You might wonder why, given all the hype, there isn’t graphene in every product you own yet. Well, a new study has found that 60 companies that claim to sell the Nobel prize-winning ultra-thin carbon sheets produce utter trash.
Graphene was supposed to have revolutionary impacts on technology as a whole. But the new study’s analysis finds that the international standards for graphene are arbitrary. Using what they felt was a more accurate definition of graphene, the researchers found that no commercial company’s “graphene” contains more than 50 per cent graphene, and many contained less than 10 per cent.
That’s important if anyone hopes for the graphene industry to progress in a meaningful way. According to the paper, published in the journal Advanced Materials:
... It is worrisome that producers are labelling black powders as graphene and selling for top dollar, while in reality they contain mostly cheap graphite. This kind of activity gives a bad reputation to the whole industry and has a negative impact on serious developers of graphene applications. Only through standardisation and following protocols for characterisation as proposed here, the graphene industry can evolve reliably.
In many cases, “graphene” might just be overpriced pencil lead.
Scientists Andre Geim and Konstantin Novoselov won the 2010 Nobel Prize for isolating and experimenting on graphene in 2004. These single-atom-thick sheets of carbon are incredibly strong, and graphene’s electronic properties could make it useful in screens, phones, solar cells, and other everyday tech. The researchers initially isolated the material with sellotape, but that’s not scalable, so companies now produce it by depositing carbon atoms as a film or by slicing up graphite and sorting out the pieces by thickness. I once heard a talk where a scientist explained that you could do this in a kitchen blender.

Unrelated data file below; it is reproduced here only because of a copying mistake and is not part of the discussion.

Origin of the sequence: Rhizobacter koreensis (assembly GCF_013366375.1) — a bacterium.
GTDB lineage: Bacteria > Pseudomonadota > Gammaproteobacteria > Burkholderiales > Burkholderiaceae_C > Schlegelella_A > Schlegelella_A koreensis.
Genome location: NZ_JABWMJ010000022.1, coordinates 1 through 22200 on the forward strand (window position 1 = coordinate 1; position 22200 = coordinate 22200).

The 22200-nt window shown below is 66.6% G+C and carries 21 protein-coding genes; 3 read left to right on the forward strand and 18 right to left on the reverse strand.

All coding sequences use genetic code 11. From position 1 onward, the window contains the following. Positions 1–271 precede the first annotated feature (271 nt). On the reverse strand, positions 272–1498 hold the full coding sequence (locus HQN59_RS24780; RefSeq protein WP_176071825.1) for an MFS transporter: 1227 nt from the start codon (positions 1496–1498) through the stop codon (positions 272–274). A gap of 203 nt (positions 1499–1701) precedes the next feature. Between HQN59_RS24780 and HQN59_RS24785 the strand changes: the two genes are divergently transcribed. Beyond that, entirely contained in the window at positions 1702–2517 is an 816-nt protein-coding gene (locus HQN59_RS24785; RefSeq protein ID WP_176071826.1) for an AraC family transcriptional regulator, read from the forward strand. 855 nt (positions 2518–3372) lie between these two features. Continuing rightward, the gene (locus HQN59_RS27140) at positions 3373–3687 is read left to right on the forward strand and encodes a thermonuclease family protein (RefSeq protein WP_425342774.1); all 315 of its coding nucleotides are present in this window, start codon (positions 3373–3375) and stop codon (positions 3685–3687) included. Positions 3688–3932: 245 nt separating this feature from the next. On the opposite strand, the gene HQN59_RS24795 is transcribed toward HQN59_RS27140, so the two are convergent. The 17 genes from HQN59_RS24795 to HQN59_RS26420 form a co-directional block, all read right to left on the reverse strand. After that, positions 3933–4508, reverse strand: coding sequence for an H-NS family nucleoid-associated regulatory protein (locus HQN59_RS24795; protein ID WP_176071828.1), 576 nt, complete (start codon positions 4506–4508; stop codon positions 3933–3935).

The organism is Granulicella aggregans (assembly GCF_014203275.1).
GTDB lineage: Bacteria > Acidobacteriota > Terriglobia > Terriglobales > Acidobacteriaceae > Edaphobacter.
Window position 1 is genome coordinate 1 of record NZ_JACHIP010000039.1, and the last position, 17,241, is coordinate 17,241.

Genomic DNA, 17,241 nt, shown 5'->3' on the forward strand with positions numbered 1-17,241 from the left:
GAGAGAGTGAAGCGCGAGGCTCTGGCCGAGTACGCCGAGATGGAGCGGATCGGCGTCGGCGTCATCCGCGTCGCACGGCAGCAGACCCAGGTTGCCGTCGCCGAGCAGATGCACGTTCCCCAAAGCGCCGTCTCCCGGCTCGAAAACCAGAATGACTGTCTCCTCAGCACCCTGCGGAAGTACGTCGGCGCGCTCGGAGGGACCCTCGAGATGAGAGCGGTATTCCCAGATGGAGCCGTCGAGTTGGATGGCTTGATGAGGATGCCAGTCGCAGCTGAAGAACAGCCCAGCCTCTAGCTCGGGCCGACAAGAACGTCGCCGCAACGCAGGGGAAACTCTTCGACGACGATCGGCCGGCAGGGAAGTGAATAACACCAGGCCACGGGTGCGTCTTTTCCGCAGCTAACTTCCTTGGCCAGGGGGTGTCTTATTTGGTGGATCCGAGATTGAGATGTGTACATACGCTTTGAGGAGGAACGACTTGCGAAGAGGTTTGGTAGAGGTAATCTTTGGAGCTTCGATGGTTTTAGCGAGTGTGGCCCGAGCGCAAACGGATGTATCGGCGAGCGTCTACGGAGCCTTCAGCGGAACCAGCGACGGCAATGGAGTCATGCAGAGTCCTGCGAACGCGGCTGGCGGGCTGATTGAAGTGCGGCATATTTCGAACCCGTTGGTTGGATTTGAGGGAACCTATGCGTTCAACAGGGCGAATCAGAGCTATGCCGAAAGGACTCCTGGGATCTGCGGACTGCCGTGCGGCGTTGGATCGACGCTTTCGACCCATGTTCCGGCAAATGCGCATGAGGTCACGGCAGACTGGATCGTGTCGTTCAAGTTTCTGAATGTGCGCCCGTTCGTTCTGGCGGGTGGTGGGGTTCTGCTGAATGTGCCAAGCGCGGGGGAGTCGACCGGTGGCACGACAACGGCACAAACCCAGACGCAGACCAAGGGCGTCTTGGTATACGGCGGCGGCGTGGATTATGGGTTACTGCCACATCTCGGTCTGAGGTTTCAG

The newest paper, on which Novoselov is a co-author, focuses only on the “liquid phase exfoliation,” the slicing graphite method. The researchers define graphene as carbon sheets less than 10 atoms thick because, if they sliced it any thicker, the graphene would lose its useful properties. All of the graphene they analysed was trash—their lab analysis from 60 companies found that all of the supposed “graphene” actually contains less than 50 per cent graphene content, a third of the companies had less than 10 per cent graphene content, and usually, the analysed fakes had anywhere between 10 and 1,000 layers. And while graphene should be 100 per cent carbon, most of the samples were contaminated.
“Our extensive studies of graphene production worldwide indicate that there is almost no high-quality graphene, as defined by the [International Organization for Standardization] in the market yet,” they write.
One physicist not involved in the study, Peter Bøggild from the Technical University of Denmark, compared this to a “world in which antibiotics could be sold by anybody, and were not subject to quality standards and regulations” in a Nature commentary. No one would use antibiotics in this case—and perhaps this is why we haven’t seen a graphene revolution in consumer technology.
“Kauling and colleagues’ article is, therefore, a much-needed wake-up call for graphene producers, buyers and researchers to agree on and to adhere to sound standards: a transparent graphene market would benefit everyone, except perhaps unscrupulous vendors,” he writes.
Bøggild notes that the paper doesn’t point out how the researchers decided which companies they’d selected—maybe some high-quality producer was left out. But the paper still serves as a reminder of the importance of quality control to a burgeoning industry.